Next, it’s important to give context that will help your reader understand your argument. This might involve providing background information, giving an overview of important academic work or debates on the topic, and explaining difficult terms. Don’t provide too much detail in the introduction—you can elaborate in the body of your essay.
3. Present the thesis statement
Next, you should formulate your thesis statement— the central argument you’re going to make. The thesis statement provides focus and signals your position on the topic. It is usually one or two sentences long. The thesis statement for our essay on Braille could look like this:
As the first writing system designed for blind people’s needs, Braille was a groundbreaking new accessibility tool. It not only provided practical benefits, but also helped change the cultural status of blindness.
4. Map the structure
In longer essays, you can end the introduction by briefly describing what will be covered in each part of the essay. This guides the reader through your structure and gives a preview of how your argument will develop.
The invention of Braille marked a major turning point in the history of disability. The writing system of raised dots used by blind and visually impaired people was developed by Louis Braille in nineteenth-century France. In a society that did not value disabled people in general, blindness was particularly stigmatized, and lack of access to reading and writing was a significant barrier to social participation. The idea of tactile reading was not entirely new, but existing methods based on sighted systems were difficult to learn and use. As the first writing system designed for blind people’s needs, Braille was a groundbreaking new accessibility tool. It not only provided practical benefits, but also helped change the cultural status of blindness. This essay begins by discussing the situation of blind people in nineteenth-century Europe. It then describes the invention of Braille and the gradual process of its acceptance within blind education. Subsequently, it explores the wide-ranging effects of this invention on blind people’s social and cultural lives.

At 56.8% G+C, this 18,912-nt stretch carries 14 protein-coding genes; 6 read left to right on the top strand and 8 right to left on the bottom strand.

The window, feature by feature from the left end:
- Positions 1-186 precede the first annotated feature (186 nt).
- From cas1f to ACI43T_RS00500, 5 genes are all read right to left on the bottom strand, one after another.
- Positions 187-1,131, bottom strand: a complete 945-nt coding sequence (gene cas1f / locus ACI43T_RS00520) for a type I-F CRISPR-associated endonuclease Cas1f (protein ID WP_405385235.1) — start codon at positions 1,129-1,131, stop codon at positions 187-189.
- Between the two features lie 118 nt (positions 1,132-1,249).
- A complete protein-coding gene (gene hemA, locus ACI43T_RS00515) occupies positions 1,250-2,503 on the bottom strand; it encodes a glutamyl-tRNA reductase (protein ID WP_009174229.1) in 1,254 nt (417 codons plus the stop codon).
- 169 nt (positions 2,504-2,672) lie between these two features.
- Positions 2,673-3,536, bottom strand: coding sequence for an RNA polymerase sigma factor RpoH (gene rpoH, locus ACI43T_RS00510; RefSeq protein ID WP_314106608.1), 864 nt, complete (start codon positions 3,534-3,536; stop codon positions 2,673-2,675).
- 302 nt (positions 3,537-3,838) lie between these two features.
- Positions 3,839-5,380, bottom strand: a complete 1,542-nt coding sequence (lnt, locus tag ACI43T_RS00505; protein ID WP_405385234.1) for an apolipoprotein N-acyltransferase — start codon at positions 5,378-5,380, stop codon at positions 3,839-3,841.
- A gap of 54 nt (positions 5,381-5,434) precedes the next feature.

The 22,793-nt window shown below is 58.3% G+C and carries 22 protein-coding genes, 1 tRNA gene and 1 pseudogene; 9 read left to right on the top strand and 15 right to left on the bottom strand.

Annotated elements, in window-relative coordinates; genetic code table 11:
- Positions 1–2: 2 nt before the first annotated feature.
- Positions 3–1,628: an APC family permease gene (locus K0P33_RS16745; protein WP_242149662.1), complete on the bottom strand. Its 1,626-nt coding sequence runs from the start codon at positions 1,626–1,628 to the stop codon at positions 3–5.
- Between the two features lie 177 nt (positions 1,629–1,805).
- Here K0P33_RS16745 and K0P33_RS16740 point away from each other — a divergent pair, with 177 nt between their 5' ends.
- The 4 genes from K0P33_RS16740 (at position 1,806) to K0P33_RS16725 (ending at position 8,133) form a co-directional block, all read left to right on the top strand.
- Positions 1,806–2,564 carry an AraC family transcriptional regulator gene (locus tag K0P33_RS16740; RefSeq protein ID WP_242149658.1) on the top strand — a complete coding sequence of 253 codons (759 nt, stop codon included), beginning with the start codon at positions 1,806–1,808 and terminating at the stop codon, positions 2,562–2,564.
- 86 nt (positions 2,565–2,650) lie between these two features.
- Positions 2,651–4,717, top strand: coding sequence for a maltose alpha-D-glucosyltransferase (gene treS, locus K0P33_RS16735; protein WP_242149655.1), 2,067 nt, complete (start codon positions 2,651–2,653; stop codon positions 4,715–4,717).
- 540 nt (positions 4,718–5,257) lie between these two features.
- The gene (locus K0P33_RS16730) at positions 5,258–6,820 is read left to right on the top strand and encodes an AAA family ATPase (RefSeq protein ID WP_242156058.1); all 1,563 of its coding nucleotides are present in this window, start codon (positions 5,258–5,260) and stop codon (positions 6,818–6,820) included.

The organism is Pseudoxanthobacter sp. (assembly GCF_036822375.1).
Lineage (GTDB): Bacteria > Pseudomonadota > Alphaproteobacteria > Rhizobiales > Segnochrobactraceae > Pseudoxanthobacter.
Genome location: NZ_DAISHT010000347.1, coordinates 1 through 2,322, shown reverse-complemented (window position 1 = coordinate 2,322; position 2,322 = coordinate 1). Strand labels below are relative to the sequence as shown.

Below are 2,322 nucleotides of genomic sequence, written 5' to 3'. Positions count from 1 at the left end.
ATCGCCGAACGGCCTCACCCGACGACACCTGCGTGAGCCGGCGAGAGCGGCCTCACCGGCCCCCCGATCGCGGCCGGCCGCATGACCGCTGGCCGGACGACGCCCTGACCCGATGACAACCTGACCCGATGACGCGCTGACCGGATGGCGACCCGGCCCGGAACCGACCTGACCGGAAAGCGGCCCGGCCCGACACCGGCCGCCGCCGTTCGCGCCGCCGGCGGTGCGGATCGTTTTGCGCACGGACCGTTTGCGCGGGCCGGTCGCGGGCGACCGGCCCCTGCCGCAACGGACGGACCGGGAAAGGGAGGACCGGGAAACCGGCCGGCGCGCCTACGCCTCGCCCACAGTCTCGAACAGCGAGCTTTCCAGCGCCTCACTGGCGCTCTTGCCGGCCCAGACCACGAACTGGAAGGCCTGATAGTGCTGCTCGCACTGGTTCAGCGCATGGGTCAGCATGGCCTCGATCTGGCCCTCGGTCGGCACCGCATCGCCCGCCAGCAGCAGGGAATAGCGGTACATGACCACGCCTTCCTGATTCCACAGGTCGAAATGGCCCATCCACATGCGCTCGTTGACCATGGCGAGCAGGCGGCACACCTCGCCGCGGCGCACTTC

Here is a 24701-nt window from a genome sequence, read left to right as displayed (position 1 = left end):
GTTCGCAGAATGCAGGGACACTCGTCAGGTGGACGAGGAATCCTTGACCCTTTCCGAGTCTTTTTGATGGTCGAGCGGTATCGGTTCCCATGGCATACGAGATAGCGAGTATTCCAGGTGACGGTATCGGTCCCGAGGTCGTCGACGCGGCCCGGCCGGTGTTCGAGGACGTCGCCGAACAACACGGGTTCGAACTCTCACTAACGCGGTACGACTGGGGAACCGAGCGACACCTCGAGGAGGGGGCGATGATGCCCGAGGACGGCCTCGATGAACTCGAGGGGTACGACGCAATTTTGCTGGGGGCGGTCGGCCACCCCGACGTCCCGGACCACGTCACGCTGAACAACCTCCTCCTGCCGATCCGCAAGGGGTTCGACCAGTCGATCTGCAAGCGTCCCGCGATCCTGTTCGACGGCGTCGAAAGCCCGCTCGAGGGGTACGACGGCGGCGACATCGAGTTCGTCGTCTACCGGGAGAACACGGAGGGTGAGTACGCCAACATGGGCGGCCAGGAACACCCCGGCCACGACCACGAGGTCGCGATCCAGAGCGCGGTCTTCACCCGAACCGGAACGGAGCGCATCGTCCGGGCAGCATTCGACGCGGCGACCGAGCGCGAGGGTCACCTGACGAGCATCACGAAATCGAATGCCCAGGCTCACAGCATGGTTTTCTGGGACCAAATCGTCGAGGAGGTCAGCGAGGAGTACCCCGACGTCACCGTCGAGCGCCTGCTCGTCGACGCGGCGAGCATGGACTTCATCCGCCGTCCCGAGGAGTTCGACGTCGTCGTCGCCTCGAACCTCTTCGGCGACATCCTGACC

Write your essay introduction
The body of your essay is where you make arguments supporting your thesis, provide evidence, and develop your ideas. Its purpose is to present, interpret, and analyze the information and sources you have gathered to support your argument.
Length of the body text
The length of the body depends on the type of essay. On average, the body comprises 60–80% of your essay. For a high school essay, this could be just three paragraphs, but for a graduate school essay of 6,000 words, the body could take up 8–10 pages.
To give your essay a clear structure , it is important to organize it into paragraphs . Each paragraph should be centered around one main point or idea.
That idea is introduced in a topic sentence . The topic sentence should generally lead on from the previous paragraph and introduce the point to be made in this paragraph. Transition words can be used to create clear connections between sentences.
After the topic sentence, present evidence such as data, examples, or quotes from relevant sources. Be sure to interpret and explain the evidence, and show how it helps develop your overall argument.
Lack of access to reading and writing put blind people at a serious disadvantage in nineteenth-century society. Text was one of the primary methods through which people engaged with culture, communicated with others, and accessed information; without a well-developed reading system that did not rely on sight, blind people were excluded from social participation (Weygand, 2009). While disabled people in general suffered from discrimination, blindness was widely viewed as the worst disability, and it was commonly believed that blind people were incapable of pursuing a profession or improving themselves through culture (Weygand, 2009). This demonstrates the importance of reading and writing to social status at the time: without access to text, it was considered impossible to fully participate in society. Blind people were excluded from the sighted world, but also entirely dependent on sighted people for information and education.